I know that might sound like an oversimplification of reality, but I swear it’s way more compelling coming from Chopra. In my mind, this dude had just gone Neo on the Matrix.
I burned through the first fifty pages of this book before my friend and I decided to go find a few bottles of wine, as two or three more friends might be coming over later that night. It was Sunday around 7pm (19:00 heures).
As we walked, I did my best to explain what I had read to my friend. The whole concept of interrelatedness is something I’m into, specifically with regard to gambling; I am a firm believer that I can personally will a team to victory as long as I believe in them hard enough. The trick is to make your mind believe that you exist in a reality where the outcome that you desire has already occurred.
The walk continued and we quickly realized that everything was closed, a possibility my aunt had warned me of. The two supermarkets that we knew of were shut down, and even the semi-shady corner stores had already brought down their gates. A light rain started to fall. We decided that we would walk for one more block in an attempt to find our alcohol. Inspired by Chopra, I said the following words out loud to my friend:
“I am going to will a wine store into existence.”
We turned a corner, and there it was. Not a shady corner store. Not a supermarket with a wine section. A straight-up wine and wine only store, with bottles on bottles on bottles. It was seemingly the only place open on the block that wasn’t a street vendor peddling sandwiches.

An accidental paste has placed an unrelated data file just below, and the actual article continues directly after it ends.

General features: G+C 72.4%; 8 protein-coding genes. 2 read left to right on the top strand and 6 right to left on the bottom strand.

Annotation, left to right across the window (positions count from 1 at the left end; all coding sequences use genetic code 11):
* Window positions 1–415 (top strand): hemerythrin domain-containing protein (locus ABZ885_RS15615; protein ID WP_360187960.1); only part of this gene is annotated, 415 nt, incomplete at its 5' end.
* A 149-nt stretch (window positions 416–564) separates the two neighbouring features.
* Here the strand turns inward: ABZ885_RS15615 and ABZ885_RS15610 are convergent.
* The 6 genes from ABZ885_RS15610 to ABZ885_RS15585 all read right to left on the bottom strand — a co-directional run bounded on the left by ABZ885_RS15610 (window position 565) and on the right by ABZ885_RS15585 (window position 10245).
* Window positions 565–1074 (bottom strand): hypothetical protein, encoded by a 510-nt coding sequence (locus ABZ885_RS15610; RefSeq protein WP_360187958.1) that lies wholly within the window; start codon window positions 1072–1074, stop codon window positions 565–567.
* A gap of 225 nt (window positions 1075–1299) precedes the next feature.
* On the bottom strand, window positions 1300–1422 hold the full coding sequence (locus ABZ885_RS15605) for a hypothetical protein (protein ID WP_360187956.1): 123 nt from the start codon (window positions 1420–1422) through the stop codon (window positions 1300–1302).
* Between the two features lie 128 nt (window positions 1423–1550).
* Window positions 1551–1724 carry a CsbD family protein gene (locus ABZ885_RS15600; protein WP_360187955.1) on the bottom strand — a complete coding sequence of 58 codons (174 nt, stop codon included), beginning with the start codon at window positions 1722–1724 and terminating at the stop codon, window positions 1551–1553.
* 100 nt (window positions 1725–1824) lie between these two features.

I was shocked. I had literally told the universe what I wanted and was instantly rewarded. I felt like those guys in the State Farm commercial. We walked back to the flat and enjoyed the wine as I contemplated my newfound power.
The night carried on with more drinks, merriment, and Haribo gummies. A later, much longer walk took place in which a small cafe that had Heineken on draft was found. Around that moment my memory of the night slowly fades to a pleasant blur.
The following morning I woke up surprisingly hangover-free. I walked out to grab some breakfast at a bagel place across the street. I had brought cash, but underestimated the price of European bagels, leading me to reach for my credit card.
It wasn’t there.
I don’t know if you have ever lost your credit card in a foreign country. I hope you haven’t. But if you have you know the instant dread that spikes up from your gut to your mind and starts screaming “FUCK. SHIT. FUCK.” over and over and over.
I checked the pocket I keep my wallet in. I checked my other pockets. I checked my wallet again. Attempting to look sane in front of my bagel-rista, I stopped sticking my hands in my pants and pulled out the necessary extra cash to pay for my meal. But I wasn’t hungry anymore.